Limited liability

stockholders are not typically liable for debts and losses of the company beyond the amount of their investment

26

corporation disadvantages

double taxation, costly regulation

27

double taxation

corporate income is taxed, cash dividends received by shareholders are also taxed

28

costly regualtion

Securities and exchange commission (SEC) provides oversight in the USA, public companies prepare and file numerous documents, companies must have strong internal controls

29

typical common stock features

dividends, preemptive right, voting, proceeds from liquidation, periodic financial reports

30

preemptive right

option to buy a proportional part of any additional share that may be issued by the company

31

voting

right to vote on general governance matters

32

possible preferred stock features

preferred stock has a preferred position for dividends, absence of voting rights, liquidation preference, convertible

33

preferred stock has a preferred position for dividends

dividends are paid before common shares; often a % of stock's par value, more or less expected each period, cumulative

34

cumulative dividends

if the annual dividend requirement cannot be satisfied, it will become a dividend in arrears (dividends in arrears paid before common share dividends paid)

35

liquidation preference

usually paid-off after creditors but before common share holders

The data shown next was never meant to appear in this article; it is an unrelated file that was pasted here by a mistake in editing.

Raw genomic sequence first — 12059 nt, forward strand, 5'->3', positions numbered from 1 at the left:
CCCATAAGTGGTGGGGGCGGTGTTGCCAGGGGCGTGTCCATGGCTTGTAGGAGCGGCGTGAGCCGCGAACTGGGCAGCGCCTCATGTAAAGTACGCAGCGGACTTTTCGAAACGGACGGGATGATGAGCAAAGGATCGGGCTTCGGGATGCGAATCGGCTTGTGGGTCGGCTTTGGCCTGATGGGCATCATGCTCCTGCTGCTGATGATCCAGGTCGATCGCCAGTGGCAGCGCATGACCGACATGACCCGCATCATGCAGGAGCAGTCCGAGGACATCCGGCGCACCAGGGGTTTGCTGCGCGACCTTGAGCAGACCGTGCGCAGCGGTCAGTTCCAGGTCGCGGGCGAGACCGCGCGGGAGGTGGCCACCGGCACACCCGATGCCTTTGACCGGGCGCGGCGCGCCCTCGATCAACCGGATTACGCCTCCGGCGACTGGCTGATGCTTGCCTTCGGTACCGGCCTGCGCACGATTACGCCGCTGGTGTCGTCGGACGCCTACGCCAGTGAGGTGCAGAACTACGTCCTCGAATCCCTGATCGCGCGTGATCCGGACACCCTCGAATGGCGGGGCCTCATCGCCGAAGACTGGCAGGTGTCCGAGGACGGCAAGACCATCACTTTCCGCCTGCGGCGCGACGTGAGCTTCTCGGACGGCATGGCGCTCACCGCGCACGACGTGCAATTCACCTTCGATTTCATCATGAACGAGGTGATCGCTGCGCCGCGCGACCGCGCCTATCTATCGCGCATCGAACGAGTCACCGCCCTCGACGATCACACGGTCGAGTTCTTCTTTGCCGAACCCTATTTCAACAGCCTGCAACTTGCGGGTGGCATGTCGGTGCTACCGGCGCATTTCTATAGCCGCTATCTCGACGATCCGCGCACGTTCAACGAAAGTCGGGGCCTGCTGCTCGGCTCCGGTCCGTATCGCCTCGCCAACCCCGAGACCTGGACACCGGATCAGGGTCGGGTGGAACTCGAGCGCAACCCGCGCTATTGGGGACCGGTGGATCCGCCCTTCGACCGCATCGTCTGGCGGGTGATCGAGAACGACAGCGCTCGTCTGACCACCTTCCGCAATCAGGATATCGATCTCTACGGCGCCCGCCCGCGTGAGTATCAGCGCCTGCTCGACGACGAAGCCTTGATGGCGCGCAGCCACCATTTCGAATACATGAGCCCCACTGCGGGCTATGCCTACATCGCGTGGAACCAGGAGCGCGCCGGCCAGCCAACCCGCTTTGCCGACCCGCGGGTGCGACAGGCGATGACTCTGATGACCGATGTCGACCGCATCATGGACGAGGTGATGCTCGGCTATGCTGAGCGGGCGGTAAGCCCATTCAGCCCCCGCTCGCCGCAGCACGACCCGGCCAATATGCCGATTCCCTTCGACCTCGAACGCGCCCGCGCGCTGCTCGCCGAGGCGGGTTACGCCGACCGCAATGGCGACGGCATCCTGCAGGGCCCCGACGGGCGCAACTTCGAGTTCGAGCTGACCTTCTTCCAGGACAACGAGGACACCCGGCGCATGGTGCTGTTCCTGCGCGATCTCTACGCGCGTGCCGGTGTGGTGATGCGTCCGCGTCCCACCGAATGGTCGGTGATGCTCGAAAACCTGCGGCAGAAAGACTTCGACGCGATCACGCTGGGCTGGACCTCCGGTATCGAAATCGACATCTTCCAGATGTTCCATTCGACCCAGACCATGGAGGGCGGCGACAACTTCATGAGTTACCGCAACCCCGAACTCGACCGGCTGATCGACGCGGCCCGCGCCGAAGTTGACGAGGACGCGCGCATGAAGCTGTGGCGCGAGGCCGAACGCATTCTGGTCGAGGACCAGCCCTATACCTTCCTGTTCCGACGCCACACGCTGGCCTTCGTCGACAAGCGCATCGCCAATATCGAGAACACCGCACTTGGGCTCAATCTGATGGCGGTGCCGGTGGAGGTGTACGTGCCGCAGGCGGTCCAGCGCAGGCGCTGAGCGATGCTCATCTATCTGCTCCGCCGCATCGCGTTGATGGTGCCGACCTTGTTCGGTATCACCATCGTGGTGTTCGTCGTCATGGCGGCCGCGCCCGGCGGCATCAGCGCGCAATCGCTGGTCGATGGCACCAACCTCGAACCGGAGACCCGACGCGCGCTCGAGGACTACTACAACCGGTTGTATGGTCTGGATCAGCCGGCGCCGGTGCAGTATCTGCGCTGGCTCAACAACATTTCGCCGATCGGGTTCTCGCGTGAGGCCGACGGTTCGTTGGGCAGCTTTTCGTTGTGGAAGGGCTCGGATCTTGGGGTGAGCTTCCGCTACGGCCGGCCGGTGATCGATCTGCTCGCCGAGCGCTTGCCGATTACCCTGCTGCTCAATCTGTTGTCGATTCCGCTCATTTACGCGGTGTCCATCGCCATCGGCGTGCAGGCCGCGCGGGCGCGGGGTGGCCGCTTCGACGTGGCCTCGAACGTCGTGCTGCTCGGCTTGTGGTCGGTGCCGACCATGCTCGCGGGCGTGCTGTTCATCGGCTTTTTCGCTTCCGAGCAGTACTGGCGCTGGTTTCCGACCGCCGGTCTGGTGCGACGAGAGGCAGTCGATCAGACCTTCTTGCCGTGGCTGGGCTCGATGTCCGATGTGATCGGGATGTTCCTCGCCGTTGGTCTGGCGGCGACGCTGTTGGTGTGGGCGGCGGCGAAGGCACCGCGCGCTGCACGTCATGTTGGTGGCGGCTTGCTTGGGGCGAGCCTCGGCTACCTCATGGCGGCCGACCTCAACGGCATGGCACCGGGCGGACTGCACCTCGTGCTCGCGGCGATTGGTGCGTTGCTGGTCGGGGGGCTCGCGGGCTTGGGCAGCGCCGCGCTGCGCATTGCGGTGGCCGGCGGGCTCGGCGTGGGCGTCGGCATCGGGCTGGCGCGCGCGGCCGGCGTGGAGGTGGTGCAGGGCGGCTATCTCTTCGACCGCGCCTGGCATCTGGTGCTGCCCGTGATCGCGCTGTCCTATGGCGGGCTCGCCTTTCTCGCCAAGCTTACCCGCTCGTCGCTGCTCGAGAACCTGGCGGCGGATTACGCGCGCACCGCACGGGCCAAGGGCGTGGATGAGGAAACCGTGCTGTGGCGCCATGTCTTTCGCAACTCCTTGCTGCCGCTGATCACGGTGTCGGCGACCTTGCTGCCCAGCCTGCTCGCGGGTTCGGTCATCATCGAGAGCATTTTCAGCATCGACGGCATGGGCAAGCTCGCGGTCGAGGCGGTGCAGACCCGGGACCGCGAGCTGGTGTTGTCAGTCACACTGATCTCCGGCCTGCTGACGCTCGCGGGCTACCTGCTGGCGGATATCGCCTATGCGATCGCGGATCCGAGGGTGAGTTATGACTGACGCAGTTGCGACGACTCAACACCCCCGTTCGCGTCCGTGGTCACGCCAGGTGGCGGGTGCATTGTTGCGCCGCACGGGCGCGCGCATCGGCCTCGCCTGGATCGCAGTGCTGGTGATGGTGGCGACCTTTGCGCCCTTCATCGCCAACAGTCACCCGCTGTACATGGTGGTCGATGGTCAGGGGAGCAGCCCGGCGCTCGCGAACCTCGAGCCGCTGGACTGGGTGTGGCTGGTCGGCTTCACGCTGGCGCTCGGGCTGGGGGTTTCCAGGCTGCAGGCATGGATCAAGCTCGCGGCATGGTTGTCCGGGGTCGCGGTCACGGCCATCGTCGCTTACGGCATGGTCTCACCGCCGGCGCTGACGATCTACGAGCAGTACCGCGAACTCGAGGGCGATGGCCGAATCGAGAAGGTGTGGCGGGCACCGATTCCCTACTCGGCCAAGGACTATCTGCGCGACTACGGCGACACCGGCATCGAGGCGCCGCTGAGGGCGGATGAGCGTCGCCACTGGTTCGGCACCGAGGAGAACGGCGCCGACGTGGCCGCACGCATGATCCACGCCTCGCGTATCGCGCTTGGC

36

convertible

exchangeable for common stock at a pre-agreed ratio

37

par value

many states require stock to have a par or stated value, represents "legal capital" of the firm, separate accounts must be maintained for par and paid in capital in excess of par

38

Cash dividends

dividends are a matter of discretion, companies may aim for regular and increasing dividends, others may prefer to reinvest earnings

39

dividend declaration

formal action by the board of directors to indicate that a dividend will be paid, establishes a liability that is legally enforceable, dividends account directly reduces retained earnings

40

ex-dividend date

precedes date of record, allowing records to be updated

41

date of record

owner of stock on date of ex-dividend date receives the dividend, date of record is a few days later to update records

42

stockholders' equity section

should include detailed descriptions of the type of stock outstanding and its basic features (authorized, issued, outstanding)

43

authorized stock

permitted to be issued

44

issued stock

actually issued

45

outstanding stock